Quantcast

How to get rid of Cutting board smell ...

Kitchen Knife Forums

Help Support Kitchen Knife Forums:

alterwisser

Supporting Member
Joined
Feb 22, 2015
Messages
2,032
Reaction score
655
Simple question: How do I get rid of that Onion/garlic smell that has slowly but steadily taken over my end grain cutting board?
 

WildBoar

Home cook, knife accumulator
Founding Member
Supporting Member
Joined
Feb 28, 2011
Messages
4,745
Reaction score
938
Location
NoVa (US)
I've found cleaning with diluted white vinegar helps. Or cutting up a pineapple -- seems to pull all the onion/ garlic out and deposit it in the fruit chunks :curse:
 

mikedtran

Senior Member
Joined
Aug 26, 2015
Messages
1,368
Reaction score
5
I have some Clark's board soap that is very mild but has a nice lemony scent.

I have also heard that lemon + baking soda should take out any scents/stains on a board.
 

jklip13

Senior Member
Joined
Oct 28, 2012
Messages
711
Reaction score
6
Lemon juice and vinegar work well but if you have really stubborn smells a very dilute bleach/water solution does well
 

alterwisser

Supporting Member
Joined
Feb 22, 2015
Messages
2,032
Reaction score
655
I've found cleaning with diluted white vinegar helps. Or cutting up a pineapple -- seems to pull all the onion/ garlic out and deposit it in the fruit chunks :curse:
Don't tell me you enjoy the pineapple afterwards? Or are you feeding it to your kids? [emoji23][emoji12]
 

DrEriksson

Supporting Member
Joined
Sep 15, 2020
Messages
143
Reaction score
325
Location
Sweden
Hey. I found the answer I was looking for in an old thread. Just had to pat [edit: from pay] my back for using google like a pro.
 
Last edited:

applepieforbreakfast

Well-Known Member
Joined
Apr 2, 2019
Messages
204
Reaction score
199
Location
Texas
I know this got necro-bumped, but I'll second the vinegar.
I sprinkled a fair amount of baking soda, and then spritzed with white vinegar until the fizzing was mostly done.
It really helped out with the onion smell.
 

Nemo

Staff member
Global Moderators
Joined
Oct 16, 2016
Messages
5,278
Reaction score
1,339
Location
NSW (Aus)
I've found cleaning with diluted white vinegar helps.
I use full strength vinegar pretty much after every prep.

Occasionally hydrogen peroxide if it's gotten dirty or contaminated (with meat or somethinf like that). Sometimes I use kitchen sanitiser (benzalkonium) but I'm pretty careful to rinse it well afterwards.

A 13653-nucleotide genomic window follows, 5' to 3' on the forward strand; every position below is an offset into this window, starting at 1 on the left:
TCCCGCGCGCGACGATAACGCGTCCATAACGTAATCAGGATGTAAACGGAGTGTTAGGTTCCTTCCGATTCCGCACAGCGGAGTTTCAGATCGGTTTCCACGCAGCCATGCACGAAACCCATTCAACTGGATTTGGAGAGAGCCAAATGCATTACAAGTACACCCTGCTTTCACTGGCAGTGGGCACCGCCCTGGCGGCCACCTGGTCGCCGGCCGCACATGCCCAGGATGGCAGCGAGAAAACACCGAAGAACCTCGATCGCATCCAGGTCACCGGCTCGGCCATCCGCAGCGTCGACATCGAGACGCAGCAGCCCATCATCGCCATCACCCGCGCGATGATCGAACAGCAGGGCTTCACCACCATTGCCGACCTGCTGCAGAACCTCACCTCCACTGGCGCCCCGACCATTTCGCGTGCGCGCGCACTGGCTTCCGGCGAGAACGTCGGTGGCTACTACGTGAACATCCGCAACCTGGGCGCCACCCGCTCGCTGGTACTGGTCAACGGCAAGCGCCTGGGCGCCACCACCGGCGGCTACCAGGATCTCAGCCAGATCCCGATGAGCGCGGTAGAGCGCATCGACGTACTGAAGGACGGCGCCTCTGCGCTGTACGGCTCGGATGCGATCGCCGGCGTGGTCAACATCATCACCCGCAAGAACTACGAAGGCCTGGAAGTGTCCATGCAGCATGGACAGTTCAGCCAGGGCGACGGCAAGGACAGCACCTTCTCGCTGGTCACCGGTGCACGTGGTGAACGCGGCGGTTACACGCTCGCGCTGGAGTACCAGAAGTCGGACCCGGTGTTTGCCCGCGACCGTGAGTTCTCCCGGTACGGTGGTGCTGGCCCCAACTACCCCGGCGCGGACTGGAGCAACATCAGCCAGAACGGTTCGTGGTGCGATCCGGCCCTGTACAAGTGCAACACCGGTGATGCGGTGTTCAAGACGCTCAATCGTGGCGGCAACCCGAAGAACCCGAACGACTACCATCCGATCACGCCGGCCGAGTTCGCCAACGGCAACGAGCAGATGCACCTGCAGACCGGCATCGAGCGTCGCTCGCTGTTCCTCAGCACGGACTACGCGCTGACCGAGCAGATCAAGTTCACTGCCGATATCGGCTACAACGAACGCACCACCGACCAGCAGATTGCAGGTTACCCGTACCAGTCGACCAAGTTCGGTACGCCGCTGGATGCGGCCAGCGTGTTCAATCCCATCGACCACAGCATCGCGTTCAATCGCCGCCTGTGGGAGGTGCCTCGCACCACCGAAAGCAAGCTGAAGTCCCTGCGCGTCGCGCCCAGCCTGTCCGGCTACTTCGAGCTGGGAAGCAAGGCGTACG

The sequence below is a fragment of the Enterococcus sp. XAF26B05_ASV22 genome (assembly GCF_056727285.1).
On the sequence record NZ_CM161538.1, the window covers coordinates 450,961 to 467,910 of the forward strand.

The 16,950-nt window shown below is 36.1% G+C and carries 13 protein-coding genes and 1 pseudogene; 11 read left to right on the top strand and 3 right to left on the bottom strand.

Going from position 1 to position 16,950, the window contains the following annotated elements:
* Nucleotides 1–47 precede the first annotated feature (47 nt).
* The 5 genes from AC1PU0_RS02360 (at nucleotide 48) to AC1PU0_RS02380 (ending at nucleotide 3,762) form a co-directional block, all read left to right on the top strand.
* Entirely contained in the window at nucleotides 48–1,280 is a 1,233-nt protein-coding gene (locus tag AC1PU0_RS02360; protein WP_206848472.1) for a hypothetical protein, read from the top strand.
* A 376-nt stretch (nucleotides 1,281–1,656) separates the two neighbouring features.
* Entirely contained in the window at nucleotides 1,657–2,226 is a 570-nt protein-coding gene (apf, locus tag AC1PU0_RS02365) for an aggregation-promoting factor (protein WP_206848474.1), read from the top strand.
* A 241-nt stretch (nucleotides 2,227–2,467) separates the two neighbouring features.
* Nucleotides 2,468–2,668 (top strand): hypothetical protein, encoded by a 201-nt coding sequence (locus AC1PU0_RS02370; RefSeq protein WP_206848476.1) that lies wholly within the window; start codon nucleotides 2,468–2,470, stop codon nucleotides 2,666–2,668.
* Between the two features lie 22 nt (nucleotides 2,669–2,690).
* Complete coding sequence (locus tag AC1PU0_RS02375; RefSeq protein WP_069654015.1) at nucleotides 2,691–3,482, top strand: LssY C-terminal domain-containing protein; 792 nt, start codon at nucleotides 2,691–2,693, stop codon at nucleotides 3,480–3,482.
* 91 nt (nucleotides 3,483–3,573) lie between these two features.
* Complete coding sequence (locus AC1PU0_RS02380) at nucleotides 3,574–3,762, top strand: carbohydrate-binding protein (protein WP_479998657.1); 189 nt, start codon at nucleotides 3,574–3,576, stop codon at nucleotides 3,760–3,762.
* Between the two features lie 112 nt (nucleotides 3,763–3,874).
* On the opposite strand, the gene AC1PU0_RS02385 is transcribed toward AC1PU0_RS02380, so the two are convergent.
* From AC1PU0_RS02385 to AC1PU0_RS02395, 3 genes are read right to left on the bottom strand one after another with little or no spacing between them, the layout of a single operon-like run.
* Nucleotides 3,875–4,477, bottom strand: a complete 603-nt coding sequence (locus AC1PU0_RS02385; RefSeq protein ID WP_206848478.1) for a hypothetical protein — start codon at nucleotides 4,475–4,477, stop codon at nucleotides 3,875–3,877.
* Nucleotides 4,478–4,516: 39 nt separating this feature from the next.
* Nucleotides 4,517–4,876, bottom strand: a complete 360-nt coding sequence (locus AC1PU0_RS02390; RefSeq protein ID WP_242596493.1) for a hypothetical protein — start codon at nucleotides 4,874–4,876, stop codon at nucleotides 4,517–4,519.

Oshidashi

Supporting Member
Joined
Oct 5, 2020
Messages
41
Reaction score
157
Location
Boca Raton, Florida
I've TRIED all of the above (except benzalconium chloride). But my daily use edge grain cherry board must have accumulated garlic and onion molecules an inch down into the wood, marinating in years' worth of mineral oil deep below the surface. But, what the heck, most the stuff I prep is either in the onion family or will join that family later in the recipe, or in any case will not be compromised by a faint wisp of shallot. So, as long as it is sufficiently sanitary, it usually doesn't matter whether or not my board is subtly perfumed. Unless, of course, I'm cutting fruit, which will indeed be tainted to unpleasant effect by garlic wood. So, I keep handy a separate hinoki board just for fruit.
 

Iggy

Senior Member
Joined
Jan 18, 2016
Messages
476
Reaction score
213
@alterwisser: Simple.... use salt & lemon

Step 1: Clean and dry your board
Step 2: Cover your whole board with fine grain / plain table salt
Step 3: Cut a lemon in half and rub the whole board down with only slight pressure for like a few minutes to distribute evenly
Step 4: Leave it there (with the Lemon juice/salt on top) for a while (maybe 30min or an hour or so)
Step 5: Rinse and let dry

Regards, Iggy
 

Noodle

Active Member
Joined
Feb 8, 2019
Messages
25
Reaction score
5
Location
Pac NW
Blitz an apple or two, spread it on the board, leave it overnight. Has always worked for me.
 

DrEriksson

Supporting Member
Joined
Sep 15, 2020
Messages
143
Reaction score
325
Location
Sweden
White vinegar and water applied with paper tissue worked really good.
 

John Loftis

Professional Craftsman
Joined
Apr 6, 2012
Messages
217
Reaction score
129
This seems to work well (as others have noted). TL/DR version: rub an apple or potato on it.
Full disclosure... my wife smacks the hell out of me if I cut onions or garlic on our end grain boards. We use a cheap plastic (gasp!) one for that.

 
Top